“A refuge and strength.” “An ever present help in times of trouble.” “A stronghold and fortress.” These are just some of the ways that Psalm 46 describes our God. It’s one thing to describe a place of refuge and protection when the skies are sunny and the bank account is full, but that’s not what’s […]
“A refuge and strength.” “An ever present help in times of trouble.” “A stronghold and fortress.” These are just some of the ways that Psalm 46 describes our God.
It’s one thing to describe a place of refuge and protection when the skies are sunny and the bank account is full, but that’s not what’s happening in this psalm. The circumstances highlighted therein serve to heighten our need for an impenetrable stronghold:
“Therefore we will not be afraid,
though the earth trembles
and the mountains topple
into the depths of the seas,
though its water roars and foams
and the mountains quake with its turmoil.” —Psalm 46:2–3
We tend to look at verses like these and treat them metaphorically. Who among us hasn’t felt like the earth around us was shaking? That everything that we thought was stable was suddenly in motion? When the very foundations of our lives are suddenly thrown into turmoil? It’s times like that when we need a refuge. We need a fortress. We need somewhere—or Someone—we can go to and know that here, if nowhere else, is stability. Is tranquility. Is peace.
SONS OF KORAH
But there’s something else lurking in this psalm. Something that takes these words from the realm of metaphor into the arena of reality. It’s something that, if we’re not careful, we can easily pass over. If you look up to the top of the psalm, right after where it says “Psalm 46” and right before where it says “1” you find that this song is credited to the sons of Korah. And that note of authorship is going to take you all the way back to the Book of Numbers.
That’s where you find that Korah, one of the Levites, had become dissatisfied with his station in the Israelite camp. Here were Moses and Aaron, always talking about God and giving direction. “God said this” and “God said that”—over and over again, and Korah had had enough. After all, wasn’t the entire community of faith holy? Weren’t these all God’s chosen people? What right did Moses and Aaron have to command the entire assembly? That’s the question Korah and his gang asked, and Moses answered them:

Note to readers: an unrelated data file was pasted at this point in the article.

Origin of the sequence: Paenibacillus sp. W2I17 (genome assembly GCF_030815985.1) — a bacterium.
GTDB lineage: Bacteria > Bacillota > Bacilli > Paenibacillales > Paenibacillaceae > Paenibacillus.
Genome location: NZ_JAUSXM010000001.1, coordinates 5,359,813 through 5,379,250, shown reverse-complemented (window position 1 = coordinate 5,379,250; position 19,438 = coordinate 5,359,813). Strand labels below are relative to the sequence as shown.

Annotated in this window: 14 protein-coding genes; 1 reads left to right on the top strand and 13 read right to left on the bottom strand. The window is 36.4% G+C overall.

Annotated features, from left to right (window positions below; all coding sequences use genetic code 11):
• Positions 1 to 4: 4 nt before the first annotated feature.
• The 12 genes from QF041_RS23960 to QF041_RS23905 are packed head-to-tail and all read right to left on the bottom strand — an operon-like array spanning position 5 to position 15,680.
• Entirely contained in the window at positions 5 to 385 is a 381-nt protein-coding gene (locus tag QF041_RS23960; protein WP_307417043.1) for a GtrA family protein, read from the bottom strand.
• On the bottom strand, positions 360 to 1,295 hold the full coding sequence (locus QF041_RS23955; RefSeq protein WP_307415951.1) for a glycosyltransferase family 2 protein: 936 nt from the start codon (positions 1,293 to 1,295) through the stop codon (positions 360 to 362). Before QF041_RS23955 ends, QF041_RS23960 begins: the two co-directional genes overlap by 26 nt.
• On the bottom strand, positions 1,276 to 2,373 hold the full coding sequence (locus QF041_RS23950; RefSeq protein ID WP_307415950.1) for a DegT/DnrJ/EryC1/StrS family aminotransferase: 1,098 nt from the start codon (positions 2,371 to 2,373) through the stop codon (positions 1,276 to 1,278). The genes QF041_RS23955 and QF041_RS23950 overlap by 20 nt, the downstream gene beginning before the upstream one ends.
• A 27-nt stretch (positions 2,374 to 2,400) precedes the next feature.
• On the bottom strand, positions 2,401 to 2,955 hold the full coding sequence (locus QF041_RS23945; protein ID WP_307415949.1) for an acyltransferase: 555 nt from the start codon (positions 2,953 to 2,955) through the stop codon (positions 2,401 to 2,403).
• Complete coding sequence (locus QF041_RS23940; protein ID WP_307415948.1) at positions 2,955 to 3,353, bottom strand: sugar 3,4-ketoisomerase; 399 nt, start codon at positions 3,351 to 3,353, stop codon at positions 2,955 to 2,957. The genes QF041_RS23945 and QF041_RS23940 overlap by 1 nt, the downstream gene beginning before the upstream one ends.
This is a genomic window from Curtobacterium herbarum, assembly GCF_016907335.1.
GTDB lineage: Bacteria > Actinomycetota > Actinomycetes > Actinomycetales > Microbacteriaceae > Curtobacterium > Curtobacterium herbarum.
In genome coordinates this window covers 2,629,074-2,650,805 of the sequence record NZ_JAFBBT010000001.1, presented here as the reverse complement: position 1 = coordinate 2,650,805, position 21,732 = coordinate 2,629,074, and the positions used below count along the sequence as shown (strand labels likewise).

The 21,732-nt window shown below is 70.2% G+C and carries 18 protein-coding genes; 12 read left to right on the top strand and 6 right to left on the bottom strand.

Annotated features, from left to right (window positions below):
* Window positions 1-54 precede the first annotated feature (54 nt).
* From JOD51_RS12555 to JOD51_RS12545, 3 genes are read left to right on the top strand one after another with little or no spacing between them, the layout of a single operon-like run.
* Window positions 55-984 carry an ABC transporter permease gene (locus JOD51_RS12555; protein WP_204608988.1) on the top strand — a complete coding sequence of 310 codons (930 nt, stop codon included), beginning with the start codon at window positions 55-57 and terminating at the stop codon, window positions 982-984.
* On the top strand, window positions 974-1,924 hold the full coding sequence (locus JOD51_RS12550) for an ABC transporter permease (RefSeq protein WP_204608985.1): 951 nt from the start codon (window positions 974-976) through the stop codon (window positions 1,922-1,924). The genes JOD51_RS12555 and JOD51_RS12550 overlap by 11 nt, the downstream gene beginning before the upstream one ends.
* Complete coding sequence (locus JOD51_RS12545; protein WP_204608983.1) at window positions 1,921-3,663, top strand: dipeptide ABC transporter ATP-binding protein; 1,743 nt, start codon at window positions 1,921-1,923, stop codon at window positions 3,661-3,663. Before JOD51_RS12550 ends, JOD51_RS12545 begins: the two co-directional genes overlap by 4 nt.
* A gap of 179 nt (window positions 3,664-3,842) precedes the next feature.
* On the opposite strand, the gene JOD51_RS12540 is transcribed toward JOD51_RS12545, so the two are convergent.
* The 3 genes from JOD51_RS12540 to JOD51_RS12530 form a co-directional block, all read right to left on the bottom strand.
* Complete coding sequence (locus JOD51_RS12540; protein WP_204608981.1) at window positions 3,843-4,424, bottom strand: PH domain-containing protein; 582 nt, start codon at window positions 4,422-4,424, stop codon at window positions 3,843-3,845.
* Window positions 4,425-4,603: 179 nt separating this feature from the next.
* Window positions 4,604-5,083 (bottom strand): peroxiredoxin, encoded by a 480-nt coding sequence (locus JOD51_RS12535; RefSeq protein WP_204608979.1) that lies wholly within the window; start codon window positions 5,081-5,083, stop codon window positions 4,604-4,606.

“Tomorrow morning the Lord will reveal who belongs to him, who is set apart, and the one he will let come near him. He will let the one he chooses come near him. Korah, you and all your followers are to do this: take firepans, and tomorrow place fire in them and put incense on them before the Lord. Then the man the Lord chooses will be the one who is set apart.” —Numbers 16:5–7
So that’s what they did. But it didn’t work out as Korah had planned:
“The earth opened its mouth and swallowed them and their households, all Korah’s people, and all their possessions. They went down alive into Sheol with all that belonged to them. The earth closed over them, and they vanished from the assembly.” —Numbers 16: 32–33
The rebels were swallowed up. Every trace of them was wiped away. Every trace, that is, except a handful of Korah’s children. The Lord allowed them to live, and evidently, these sons of Korah learned their lesson. They went onto become some pretty awesome Israelite worship leaders, later penning the words to Psalm 46. But that back story changes our perspective on the words of the psalm, doesn’t it?
GOD WAS A REFUGE FROM GOD.
This isn’t metaphor. This isn’t just a set of unfortunate circumstances. This is judgment language. These are the descendants of those who were actually swallowed up by the earth, and they were destroyed at the very hand of God. For the sons of Korah, God was indeed a refuge, but God was a refuge from God.
For when God is against you, where else can you turn except to God?
We might, then, look at Psalm 46 and see God as a stronghold when times are tough. When the money is lean or the health isn’t right. When the relationships are falling away and the future is uncertain. Or we might look at it and recognize that all of us were once under judgment as well. We, too, were destined to go down into Sheol as a consequence for our rebellion. God was against us.
But God was also our refuge. He imposed his judgment upon himself at the cross. He took his own wrath that we might be safe in his arms. When God was against us, he was also for us. So when we were running from him, the only place for us to go was to him.
The punishment of God, on God, has brought us peace. And now we can truly embrace the exhortation of the psalm. Not because everything in our lives is right, but because God has himself become our refuge from himself:
“Be still, and know that I am God. I will be exalted among the nations, I will be exalted in the earth!” —Psalm 46:10